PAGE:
What Is Cervical Cancer?
Cervical cancer is a malignancy that originates in the cervix, the narrow passage that connects the lower part of the uterus to the vagina. It’s the fourth most common cancer among women worldwide, behind breast and lung cancer, and is primarily caused by a human papillomavirus (HPV) infection. Because the disease spreads slowly and can often be asymptomatic in its initial stages, scheduling an annual cervical cancer screening – including a Pap smear – is crucial for early detection and your continued well-being.
Cervical cancer in the advanced stages usually can’t be cured. In this case, an experienced oncologist will help their patient manage their symptoms and focus on improving their quality of life.
Factors That Can Affect Recurrence
Early-stage cervical cancer (Stage 0 and I) usually has a lower risk of recurrence than the more advanced stages (Stage II, III or IV), as cases where the cancerous tumor was larger than two centimeters have a higher chance of recurrence. Annual screenings and early detection are vital to ensuring potential tumors don’t grow too big, increasing your treatment’s chances of success.
The rate of patients who survive five years past their cervical cancer diagnosis varies based on what stage the cancer is at when treatment begins. On average, the overall five-year survival rate is calculated to be approximately 67 percent. The rate for those who receive treatment in the early stages is around 91 percent. Once the cancer has spread to the lymph nodes in your cervix or nearby tissue and organs, that percentage drops to 60 percent. The five-year survival rate declines the further the cancer spreads, sometimes reducing to as low as 19 percent.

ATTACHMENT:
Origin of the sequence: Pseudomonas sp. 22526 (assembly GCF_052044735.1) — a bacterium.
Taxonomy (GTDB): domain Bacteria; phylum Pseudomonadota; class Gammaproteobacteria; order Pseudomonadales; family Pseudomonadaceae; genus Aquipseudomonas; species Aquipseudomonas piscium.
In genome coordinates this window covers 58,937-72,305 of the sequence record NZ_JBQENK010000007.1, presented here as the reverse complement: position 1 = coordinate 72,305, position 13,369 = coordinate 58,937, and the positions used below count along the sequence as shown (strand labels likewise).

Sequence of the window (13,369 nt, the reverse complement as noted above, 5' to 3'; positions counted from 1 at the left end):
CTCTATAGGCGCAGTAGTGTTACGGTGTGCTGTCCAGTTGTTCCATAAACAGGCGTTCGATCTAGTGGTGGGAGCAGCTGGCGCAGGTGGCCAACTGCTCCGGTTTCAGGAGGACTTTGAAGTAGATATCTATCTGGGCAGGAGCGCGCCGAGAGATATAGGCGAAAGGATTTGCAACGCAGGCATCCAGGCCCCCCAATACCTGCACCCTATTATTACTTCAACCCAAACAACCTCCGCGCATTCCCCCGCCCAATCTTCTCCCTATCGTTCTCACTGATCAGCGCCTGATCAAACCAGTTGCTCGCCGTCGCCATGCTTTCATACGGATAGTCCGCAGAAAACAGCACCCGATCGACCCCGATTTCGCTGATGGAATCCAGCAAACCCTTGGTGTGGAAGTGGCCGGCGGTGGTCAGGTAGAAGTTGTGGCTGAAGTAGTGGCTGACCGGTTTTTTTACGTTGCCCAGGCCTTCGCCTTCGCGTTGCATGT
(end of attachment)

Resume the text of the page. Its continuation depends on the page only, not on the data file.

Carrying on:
Once diagnosed, prompt surgery, radiation therapy, chemotherapy or a combination of these treatments is often recommended to completely remove the cancer cells and reduce the risk of recurrence.
After treatment, consistent follow-up care is essential to detect any signs of recurrence early and address them effectively. This usually involves:
- Pelvic exams and pap smears to identify any changes in the cervix
- Biopsies and imaging tests like CT scans and MRIs to evaluate the status of your lymph nodes
- HPV testing to identify ongoing infections
Can I Still Have Kids After a Cervical Cancer Recurrence?
It typically depends on the severity of your cancer and the treatment. There haven’t been any definitive studies proving that recurrence prevents women from having children or that fertility-saving treatments for cervical cancer – such as a cone biopsy – increase the chances of recurrence.
Instead, a person’s ability to conceive and carry to term after treatment will vary on a case-by-case basis primarily determined by their age, general health and ovarian function.
It’s also important to note that fertility-saving treatments are reserved for the early stage of cervical cancer, as advanced stages of cervical cancer require a greater focus on managing the growing tumor and may necessitate the removal of a patient’s uterus.
Receive Compassionate Care From Cancer Experts in Roseburg, OR
It’s not uncommon for patients to feel hopeless and exhausted after being re-diagnosed with cervical cancer after already having undergone invasive treatment to overcome it the first time. That doesn’t mean you can’t beat it again, especially when you have the assistance of a skilled and compassionate oncologist on your side.
As a state-of-the-art cancer center in Roseburg, Oregon, we have the expertise, technology and resources needed to give you dedicated and personalized care while minimizing disruption to your daily life. We also offer patient liaisons, support groups and counseling to help you and your loved ones financially and emotionally.
Call us at (541) 673-2267 or explore our wealth of resources for cervical cancer patients and get the help you deserve during a challenging time.